(h/t mishtalk)

      • Lynn says:

        That ought to get someone’s attention. Our electricity rate has doubled in I think 2 years.

        If housing IS 50% of the economy- which sounds rather high to me, that is very sad. And wrong. And accounts for so many homeless people who work and live in their cars as they can’t afford housing. Everything is speculation.

        We could use government built housing, although at the prices they tend to pay it is almost not worth it. We just got a small wooden one story new municipal building in our rural area that one of the local contractors could have built for 1/4 of the price, even with materials sky high. The low income apartments they put in a while ago averaged out to $500K per unit in an area where nice SFHs on good sized lots averaged at $250K at the time.

        • sunny129 says:


          You are right Housing appears to be 20% of the economy but count all the secondary and tertiary effects from that (insurance, appliances, furniture++) commuting expenses if away from the job location.

        • Lynn says:

          Sunny, I think housing may be 50% of our budget or more but not the economy. But your right, the economy is sinking because a lot of us don’t have extra money after housing and medical.

          BTW, it’s interesting that the UN defines shelter for all citizens of a country as a human right but the US ignores that.

      • Lynn says:

        & Without major infrastructure changes can you imagine the price of electricity to power electric cars?

  30. Nate says:

    It’s interesting that both Idaho and SF are experiencing significant increases in inventory and seem like they will be the immediate leaders in price declines.

    That suggests two things: 1) tech industry declines are impacting the housing market (since both areas have more well-compensated tech workers influencing their markets, and at many of those companies, they employees are compensated with stock options) and 2) WFH is somewhat immaterial right now.

    If WFH-rollback or continuation was material on housing, you would expect one of these markets doing better at the expense of the other. WFH growth would mean more housing arbitrage because software engineers are good at math. WFH declines would mean folks moving within commute distance of the physical office. Doesn’t seem the case right now.

    This makes sense with the tight labor market. We cannot predict what management may do if there ever are a lot of candidates and few openings. But now, seems like management isn’t rocking with boat too much either way on WFH itself.

  31. John Churchin says:

    Wait, wait. Why is it again that so many people live on the street again in the Bay area? Hell just about everyone can afford $1.3 million, you make it sound like That’s a LOT of money. Hell here in Western Pennsylvania it’s chump change. From time to time Wolf post’s some really Funny shit.

  32. AK says:

    San Diego numbers for July are out. I think another 22 percent drop and down about 43% YOY with increasing active listings, but less new listings.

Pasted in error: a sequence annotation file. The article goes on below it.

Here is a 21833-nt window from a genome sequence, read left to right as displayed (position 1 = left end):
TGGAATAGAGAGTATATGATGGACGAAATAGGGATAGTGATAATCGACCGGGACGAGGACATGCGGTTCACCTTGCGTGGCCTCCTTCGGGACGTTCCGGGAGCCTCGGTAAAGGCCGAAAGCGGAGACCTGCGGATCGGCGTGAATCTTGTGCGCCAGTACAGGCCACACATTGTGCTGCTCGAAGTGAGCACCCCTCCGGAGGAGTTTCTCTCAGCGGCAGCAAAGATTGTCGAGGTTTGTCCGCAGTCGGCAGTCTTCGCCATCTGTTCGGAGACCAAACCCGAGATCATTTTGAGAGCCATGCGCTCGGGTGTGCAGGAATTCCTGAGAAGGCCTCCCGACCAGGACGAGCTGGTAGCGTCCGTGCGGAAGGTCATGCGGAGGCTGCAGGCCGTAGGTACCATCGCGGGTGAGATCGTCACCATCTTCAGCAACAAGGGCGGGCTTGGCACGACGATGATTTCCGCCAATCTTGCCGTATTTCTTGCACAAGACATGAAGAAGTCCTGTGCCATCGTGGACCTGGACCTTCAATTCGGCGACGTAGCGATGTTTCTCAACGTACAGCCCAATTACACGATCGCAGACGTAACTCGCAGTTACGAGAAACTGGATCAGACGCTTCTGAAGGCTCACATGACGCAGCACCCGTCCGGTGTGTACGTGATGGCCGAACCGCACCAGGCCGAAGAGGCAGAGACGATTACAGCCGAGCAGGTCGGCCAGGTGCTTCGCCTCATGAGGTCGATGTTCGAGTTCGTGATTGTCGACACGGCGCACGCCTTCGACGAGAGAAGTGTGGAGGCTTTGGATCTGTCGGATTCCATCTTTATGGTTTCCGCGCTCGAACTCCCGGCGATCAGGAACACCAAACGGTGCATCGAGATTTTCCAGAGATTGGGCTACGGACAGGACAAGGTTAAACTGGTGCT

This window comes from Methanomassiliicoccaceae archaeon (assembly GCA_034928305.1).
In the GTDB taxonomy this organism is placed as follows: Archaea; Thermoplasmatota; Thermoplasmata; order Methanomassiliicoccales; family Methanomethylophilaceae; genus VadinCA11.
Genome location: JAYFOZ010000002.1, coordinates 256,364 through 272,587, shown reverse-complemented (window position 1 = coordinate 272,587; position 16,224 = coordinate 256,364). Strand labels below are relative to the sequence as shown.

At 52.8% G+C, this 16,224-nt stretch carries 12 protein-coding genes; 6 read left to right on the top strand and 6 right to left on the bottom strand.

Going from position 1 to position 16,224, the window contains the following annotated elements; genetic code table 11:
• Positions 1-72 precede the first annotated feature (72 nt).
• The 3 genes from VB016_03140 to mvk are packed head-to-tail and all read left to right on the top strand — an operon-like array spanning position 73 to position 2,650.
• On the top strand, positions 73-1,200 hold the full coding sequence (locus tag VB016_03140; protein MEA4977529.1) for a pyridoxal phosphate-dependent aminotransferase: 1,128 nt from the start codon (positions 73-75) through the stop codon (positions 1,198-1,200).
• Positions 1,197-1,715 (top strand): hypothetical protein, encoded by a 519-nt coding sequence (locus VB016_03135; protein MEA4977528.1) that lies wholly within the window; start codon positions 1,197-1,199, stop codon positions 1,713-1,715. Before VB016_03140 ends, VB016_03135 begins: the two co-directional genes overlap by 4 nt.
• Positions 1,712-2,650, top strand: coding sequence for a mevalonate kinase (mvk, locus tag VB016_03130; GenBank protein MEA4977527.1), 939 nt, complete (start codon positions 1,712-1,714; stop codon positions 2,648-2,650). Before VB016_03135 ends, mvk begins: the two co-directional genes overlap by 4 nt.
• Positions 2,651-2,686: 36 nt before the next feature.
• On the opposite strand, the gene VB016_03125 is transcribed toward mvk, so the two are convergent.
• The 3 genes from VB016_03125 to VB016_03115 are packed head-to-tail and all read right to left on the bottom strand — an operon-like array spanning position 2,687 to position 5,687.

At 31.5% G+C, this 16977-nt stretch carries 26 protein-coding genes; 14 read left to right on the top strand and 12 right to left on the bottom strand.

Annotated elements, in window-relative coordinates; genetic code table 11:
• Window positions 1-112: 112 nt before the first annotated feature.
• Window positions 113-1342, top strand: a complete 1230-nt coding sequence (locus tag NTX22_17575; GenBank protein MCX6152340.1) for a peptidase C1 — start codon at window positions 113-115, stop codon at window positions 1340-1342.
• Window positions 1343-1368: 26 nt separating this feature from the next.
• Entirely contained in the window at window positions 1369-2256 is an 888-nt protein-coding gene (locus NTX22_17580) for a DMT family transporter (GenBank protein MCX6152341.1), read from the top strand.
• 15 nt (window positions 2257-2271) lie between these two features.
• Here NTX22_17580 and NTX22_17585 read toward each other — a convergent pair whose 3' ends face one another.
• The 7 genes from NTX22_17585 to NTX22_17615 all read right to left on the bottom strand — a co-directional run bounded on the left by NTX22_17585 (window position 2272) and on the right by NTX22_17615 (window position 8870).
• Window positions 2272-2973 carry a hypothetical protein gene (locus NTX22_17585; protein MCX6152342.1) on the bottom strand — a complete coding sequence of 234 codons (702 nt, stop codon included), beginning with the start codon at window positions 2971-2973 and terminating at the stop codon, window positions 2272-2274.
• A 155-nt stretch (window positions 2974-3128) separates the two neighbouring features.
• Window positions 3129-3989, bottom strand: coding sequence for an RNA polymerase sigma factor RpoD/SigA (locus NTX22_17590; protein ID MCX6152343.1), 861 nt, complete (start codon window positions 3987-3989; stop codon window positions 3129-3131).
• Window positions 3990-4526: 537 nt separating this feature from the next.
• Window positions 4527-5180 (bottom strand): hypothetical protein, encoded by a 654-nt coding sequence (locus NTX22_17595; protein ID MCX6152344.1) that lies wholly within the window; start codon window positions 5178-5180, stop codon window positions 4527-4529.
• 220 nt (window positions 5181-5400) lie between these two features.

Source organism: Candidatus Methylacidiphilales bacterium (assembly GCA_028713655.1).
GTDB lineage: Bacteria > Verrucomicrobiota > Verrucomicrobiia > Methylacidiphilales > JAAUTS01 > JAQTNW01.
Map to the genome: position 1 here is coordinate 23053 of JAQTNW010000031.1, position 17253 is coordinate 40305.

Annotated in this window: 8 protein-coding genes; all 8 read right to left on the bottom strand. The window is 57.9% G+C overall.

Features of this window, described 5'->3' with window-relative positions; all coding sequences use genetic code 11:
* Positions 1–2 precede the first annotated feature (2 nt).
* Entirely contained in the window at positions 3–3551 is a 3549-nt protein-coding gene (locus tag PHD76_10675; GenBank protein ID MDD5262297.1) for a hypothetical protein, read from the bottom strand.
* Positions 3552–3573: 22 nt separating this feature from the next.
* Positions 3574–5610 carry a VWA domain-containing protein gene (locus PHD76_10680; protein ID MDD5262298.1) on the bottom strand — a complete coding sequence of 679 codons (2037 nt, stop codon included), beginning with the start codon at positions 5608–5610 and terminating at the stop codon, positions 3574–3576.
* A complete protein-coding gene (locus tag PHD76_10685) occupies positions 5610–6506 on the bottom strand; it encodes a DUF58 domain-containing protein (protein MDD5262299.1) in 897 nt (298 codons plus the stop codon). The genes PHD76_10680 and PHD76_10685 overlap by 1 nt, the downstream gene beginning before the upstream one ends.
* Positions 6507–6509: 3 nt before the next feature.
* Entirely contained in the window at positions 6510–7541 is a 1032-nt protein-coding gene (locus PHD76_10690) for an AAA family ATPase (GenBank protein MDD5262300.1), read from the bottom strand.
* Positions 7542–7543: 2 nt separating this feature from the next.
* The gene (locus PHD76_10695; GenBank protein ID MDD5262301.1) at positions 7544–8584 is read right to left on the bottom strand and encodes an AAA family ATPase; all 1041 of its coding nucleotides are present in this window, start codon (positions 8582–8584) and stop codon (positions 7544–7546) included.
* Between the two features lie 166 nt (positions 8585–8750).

Can you do some commentary about what dynamics you think are at play regarding locked rates, churns, net total of users?

    I know you’ve talked quite a bit about shadow vacant homes. Redfin does second home demand metrics, tho I haven’t seen one for June yet. From what I understand, there was also a pretty large extra fee added for second home mortgages several months back. Thanks.

  33. Bruce Kellogg says:

    You ain’t seen nothin’ yet!

    —Bay Area Realtor(R), 40 years

  34. Ann Drake says:

    Yep, sort of. Everybody is putting in solar panels around here (85 miles east of SF) very rapidly because of crazy high pge rates. They could have excess power to directly charge their EVs with.

  35. Willy2 says:

    – Rents seem to have peaked in the US (nation wide). Here 2 articles from the New York Post & Bloomberg that report that rental prices have come down by some 2%.

    Perhaps one Wolf Richter has better and more up to date information ??

    • Wolf Richter says:

      Rents have not “peaked.” If rents had “peaked,” they would decline after the peak. That’s not the case on a national average — though it happened in some cities during the lockdowns.

      What we may be seeing now is that the rate of the rent INCREASES may have peaked on a national average basis, so instead of spiking 17% yoy, they might only spike 12%, but are still going higher.

  36. Josh says:

    Yep. And just wait 10 years, when Baby Boomers who bought houses decades ago will start dying off in huge numbers. Because of California’s Prop 13 from 1978, property taxes are based on their historical assessment when ownership last changed, with no more than absolutely minimal increases allowed every year. A house/condo/apartment that Baby Boomers purchased in the 1980s has property taxes more or less based on the purchase price from 30-40 years ago, which in many case is an order of magnitude less than what the current market value is. Unless they had the foresight to put the property into a trust back then, their kids are going to inherit a family house suddenly reassessed at current value, with absolutely staggering property-tax bills. So, the kids will sell the property. To make matters worse, there’s probably not much of a floor to the price they’d be willing to sell at, since there likely won’t be much of a mortgage left, if any, and they haven’t put any money into the house themselves. All in all, starting in the 2030s, California will see the biggest glut of residential property for sale in human history. Much like everything else they’ve touched, Baby Boomers have benefited from low property taxes for decades and will leave an unholy mess for the next generation.